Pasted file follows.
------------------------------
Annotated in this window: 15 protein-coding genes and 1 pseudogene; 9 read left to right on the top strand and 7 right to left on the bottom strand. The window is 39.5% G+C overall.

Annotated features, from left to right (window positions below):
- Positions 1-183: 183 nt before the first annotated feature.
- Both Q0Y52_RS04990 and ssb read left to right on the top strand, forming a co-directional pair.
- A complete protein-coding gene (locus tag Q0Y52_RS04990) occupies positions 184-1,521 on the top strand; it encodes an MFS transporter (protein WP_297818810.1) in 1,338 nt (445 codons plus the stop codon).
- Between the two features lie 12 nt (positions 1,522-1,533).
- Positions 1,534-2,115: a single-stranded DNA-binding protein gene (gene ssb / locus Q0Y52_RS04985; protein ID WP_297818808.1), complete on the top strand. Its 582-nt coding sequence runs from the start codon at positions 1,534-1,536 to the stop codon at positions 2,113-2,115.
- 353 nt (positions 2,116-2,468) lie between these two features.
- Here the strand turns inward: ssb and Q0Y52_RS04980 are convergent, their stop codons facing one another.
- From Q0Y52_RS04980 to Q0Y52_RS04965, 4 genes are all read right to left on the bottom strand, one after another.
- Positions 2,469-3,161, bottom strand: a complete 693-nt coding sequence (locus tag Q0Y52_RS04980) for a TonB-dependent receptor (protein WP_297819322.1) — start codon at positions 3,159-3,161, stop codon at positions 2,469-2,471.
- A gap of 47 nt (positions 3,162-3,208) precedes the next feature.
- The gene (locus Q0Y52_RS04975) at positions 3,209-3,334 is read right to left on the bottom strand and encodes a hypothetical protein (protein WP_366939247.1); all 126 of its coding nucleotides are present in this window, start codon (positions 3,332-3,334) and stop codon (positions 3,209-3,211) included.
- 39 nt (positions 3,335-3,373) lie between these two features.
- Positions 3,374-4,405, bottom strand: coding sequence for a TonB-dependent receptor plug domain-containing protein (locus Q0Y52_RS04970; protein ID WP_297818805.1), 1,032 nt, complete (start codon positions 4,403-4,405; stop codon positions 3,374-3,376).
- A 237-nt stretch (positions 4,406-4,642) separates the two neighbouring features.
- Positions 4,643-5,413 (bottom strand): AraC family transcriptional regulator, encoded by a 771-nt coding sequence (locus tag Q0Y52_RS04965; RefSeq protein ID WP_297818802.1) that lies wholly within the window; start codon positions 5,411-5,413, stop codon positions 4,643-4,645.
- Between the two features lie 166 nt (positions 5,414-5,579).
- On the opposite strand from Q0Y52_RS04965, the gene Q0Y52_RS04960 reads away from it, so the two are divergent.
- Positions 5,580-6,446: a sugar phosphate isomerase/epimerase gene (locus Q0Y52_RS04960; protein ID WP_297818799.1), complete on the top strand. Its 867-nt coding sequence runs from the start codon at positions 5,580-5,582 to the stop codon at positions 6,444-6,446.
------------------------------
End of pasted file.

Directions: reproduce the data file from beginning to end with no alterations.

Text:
Annotated in this window: 15 protein-coding genes and 1 pseudogene; 9 read left to right on the top strand and 7 right to left on the bottom strand. The window is 39.5% G+C overall.

Annotated features, from left to right (window positions below):
- Positions 1-183: 183 nt before the first annotated feature.
- Both Q0Y52_RS04990 and ssb read left to right on the top strand, forming a co-directional pair.
- A complete protein-coding gene (locus tag Q0Y52_RS04990) occupies positions 184-1,521 on the top strand; it encodes an MFS transporter (protein WP_297818810.1) in 1,338 nt (445 codons plus the stop codon).
- Between the two features lie 12 nt (positions 1,522-1,533).
- Positions 1,534-2,115: a single-stranded DNA-binding protein gene (gene ssb / locus Q0Y52_RS04985; protein ID WP_297818808.1), complete on the top strand. Its 582-nt coding sequence runs from the start codon at positions 1,534-1,536 to the stop codon at positions 2,113-2,115.
- 353 nt (positions 2,116-2,468) lie between these two features.
- Here the strand turns inward: ssb and Q0Y52_RS04980 are convergent, their stop codons facing one another.
- From Q0Y52_RS04980 to Q0Y52_RS04965, 4 genes are all read right to left on the bottom strand, one after another.
- Positions 2,469-3,161, bottom strand: a complete 693-nt coding sequence (locus tag Q0Y52_RS04980) for a TonB-dependent receptor (protein WP_297819322.1) — start codon at positions 3,159-3,161, stop codon at positions 2,469-2,471.
- A gap of 47 nt (positions 3,162-3,208) precedes the next feature.
- The gene (locus Q0Y52_RS04975) at positions 3,209-3,334 is read right to left on the bottom strand and encodes a hypothetical protein (protein WP_366939247.1); all 126 of its coding nucleotides are present in this window, start codon (positions 3,332-3,334) and stop codon (positions 3,209-3,211) included.
- 39 nt (positions 3,335-3,373) lie between these two features.
- Positions 3,374-4,405, bottom strand: coding sequence for a TonB-dependent receptor plug domain-containing protein (locus Q0Y52_RS04970; protein ID WP_297818805.1), 1,032 nt, complete (start codon positions 4,403-4,405; stop codon positions 3,374-3,376).
- A 237-nt stretch (positions 4,406-4,642) separates the two neighbouring features.
- Positions 4,643-5,413 (bottom strand): AraC family transcriptional regulator, encoded by a 771-nt coding sequence (locus tag Q0Y52_RS04965; RefSeq protein ID WP_297818802.1) that lies wholly within the window; start codon positions 5,411-5,413, stop codon positions 4,643-4,645.
- Between the two features lie 166 nt (positions 5,414-5,579).
- On the opposite strand from Q0Y52_RS04965, the gene Q0Y52_RS04960 reads away from it, so the two are divergent.
- Positions 5,580-6,446: a sugar phosphate isomerase/epimerase gene (locus Q0Y52_RS04960; protein ID WP_297818799.1), complete on the top strand. Its 867-nt coding sequence runs from the start codon at positions 5,580-5,582 to the stop codon at positions 6,444-6,446.